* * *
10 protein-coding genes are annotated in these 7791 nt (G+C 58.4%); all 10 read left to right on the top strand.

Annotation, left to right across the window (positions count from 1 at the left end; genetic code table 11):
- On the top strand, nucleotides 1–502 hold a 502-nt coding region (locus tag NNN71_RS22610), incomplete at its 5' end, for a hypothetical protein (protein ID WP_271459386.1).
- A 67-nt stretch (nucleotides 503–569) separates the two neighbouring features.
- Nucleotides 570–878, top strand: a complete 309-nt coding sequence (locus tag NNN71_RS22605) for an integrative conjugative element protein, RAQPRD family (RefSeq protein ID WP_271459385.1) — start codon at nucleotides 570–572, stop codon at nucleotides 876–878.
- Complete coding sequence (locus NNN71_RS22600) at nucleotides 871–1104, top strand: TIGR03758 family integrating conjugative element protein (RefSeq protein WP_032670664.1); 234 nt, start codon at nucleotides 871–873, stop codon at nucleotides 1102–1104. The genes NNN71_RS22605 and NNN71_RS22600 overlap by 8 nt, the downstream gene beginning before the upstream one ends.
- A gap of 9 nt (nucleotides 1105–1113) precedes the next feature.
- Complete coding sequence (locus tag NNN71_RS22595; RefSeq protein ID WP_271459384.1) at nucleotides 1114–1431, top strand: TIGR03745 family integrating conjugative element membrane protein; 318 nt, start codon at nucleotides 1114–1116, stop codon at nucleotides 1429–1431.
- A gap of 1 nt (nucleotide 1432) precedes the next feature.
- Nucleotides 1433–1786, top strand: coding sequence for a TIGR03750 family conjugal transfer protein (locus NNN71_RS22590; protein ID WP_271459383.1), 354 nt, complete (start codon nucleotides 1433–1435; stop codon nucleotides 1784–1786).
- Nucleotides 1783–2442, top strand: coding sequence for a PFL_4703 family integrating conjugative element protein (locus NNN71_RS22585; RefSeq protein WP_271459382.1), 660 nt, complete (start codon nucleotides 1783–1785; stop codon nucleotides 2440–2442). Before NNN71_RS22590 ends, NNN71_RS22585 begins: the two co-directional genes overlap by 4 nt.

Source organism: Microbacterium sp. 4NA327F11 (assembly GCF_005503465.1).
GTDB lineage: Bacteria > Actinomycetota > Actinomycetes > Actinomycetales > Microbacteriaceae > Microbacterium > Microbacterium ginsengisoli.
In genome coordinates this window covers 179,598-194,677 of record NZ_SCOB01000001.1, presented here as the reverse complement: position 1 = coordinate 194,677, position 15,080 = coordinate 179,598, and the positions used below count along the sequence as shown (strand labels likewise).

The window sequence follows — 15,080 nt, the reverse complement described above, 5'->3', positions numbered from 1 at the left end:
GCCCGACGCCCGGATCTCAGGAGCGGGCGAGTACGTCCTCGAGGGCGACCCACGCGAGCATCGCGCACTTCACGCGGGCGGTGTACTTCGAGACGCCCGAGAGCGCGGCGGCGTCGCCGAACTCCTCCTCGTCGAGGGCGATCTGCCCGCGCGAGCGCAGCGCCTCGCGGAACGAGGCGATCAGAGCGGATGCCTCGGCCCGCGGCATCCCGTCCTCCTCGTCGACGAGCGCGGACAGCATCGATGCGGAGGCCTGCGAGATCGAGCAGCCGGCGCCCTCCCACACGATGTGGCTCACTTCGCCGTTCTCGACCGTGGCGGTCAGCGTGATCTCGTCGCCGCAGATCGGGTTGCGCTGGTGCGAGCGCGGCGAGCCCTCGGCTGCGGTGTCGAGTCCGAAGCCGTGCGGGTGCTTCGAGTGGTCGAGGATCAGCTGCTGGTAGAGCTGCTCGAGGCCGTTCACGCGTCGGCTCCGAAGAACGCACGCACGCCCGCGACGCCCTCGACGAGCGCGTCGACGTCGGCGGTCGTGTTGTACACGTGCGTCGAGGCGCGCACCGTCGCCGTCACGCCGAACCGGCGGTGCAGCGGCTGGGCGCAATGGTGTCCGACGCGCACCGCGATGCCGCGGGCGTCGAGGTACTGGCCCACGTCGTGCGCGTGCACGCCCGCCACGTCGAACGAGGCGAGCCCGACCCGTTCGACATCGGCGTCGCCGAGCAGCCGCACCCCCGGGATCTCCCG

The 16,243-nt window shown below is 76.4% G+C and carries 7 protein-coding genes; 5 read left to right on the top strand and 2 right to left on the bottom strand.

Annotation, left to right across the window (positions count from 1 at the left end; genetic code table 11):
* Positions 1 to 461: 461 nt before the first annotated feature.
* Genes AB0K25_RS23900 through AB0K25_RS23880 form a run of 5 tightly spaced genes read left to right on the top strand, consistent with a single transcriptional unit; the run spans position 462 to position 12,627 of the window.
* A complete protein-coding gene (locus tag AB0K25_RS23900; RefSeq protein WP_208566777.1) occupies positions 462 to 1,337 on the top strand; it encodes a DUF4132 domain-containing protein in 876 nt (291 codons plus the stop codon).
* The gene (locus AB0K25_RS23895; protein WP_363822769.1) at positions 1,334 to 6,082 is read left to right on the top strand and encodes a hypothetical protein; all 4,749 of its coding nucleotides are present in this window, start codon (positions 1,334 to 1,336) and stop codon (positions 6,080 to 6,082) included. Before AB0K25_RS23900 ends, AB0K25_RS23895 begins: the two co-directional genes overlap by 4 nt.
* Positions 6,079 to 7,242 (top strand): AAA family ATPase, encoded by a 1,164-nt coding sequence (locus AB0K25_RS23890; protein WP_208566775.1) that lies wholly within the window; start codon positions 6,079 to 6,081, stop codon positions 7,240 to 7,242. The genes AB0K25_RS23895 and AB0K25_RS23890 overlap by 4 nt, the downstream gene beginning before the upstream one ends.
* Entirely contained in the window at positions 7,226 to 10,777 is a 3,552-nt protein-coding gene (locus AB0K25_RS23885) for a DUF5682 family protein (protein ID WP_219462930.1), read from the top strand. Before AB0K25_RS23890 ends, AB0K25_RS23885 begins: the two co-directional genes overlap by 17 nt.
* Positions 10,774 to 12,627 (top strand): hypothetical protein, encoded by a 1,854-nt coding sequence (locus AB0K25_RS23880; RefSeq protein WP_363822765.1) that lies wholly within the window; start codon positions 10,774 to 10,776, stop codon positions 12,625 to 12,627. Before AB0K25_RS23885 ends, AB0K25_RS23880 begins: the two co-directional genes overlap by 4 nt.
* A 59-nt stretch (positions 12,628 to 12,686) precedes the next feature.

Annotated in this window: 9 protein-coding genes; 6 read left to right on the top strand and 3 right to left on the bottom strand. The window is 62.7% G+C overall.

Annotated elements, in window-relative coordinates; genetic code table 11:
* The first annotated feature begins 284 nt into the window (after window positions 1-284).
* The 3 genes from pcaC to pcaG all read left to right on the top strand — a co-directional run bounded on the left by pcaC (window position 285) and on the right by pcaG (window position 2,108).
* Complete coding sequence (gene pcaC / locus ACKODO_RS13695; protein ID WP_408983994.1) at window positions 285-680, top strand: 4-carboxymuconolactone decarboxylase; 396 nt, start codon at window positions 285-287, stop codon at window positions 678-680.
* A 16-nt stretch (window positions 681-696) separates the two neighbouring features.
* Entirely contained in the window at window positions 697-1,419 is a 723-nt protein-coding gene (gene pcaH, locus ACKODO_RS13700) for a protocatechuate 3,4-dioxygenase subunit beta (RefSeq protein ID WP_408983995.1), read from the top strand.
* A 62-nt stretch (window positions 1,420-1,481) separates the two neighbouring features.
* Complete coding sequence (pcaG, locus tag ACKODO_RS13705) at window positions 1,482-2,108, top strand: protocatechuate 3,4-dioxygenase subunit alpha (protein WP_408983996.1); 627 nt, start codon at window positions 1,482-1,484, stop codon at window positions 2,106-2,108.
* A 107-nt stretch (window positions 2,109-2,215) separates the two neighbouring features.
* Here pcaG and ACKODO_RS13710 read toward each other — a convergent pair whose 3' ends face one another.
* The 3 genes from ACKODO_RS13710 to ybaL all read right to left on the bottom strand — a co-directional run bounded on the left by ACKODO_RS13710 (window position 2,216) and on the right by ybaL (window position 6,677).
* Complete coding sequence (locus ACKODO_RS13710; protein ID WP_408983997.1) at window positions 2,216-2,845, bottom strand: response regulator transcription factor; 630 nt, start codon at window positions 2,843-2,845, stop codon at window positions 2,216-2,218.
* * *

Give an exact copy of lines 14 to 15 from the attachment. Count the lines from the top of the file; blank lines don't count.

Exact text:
In genome coordinates this window covers 179,598-194,677 of record NZ_SCOB01000001.1, presented here as the reverse complement: position 1 = coordinate 194,677, position 15,080 = coordinate 179,598, and the positions used below count along the sequence as shown (strand labels likewise).

The window sequence follows — 15,080 nt, the reverse complement described above, 5'->3', positions numbered from 1 at the left end: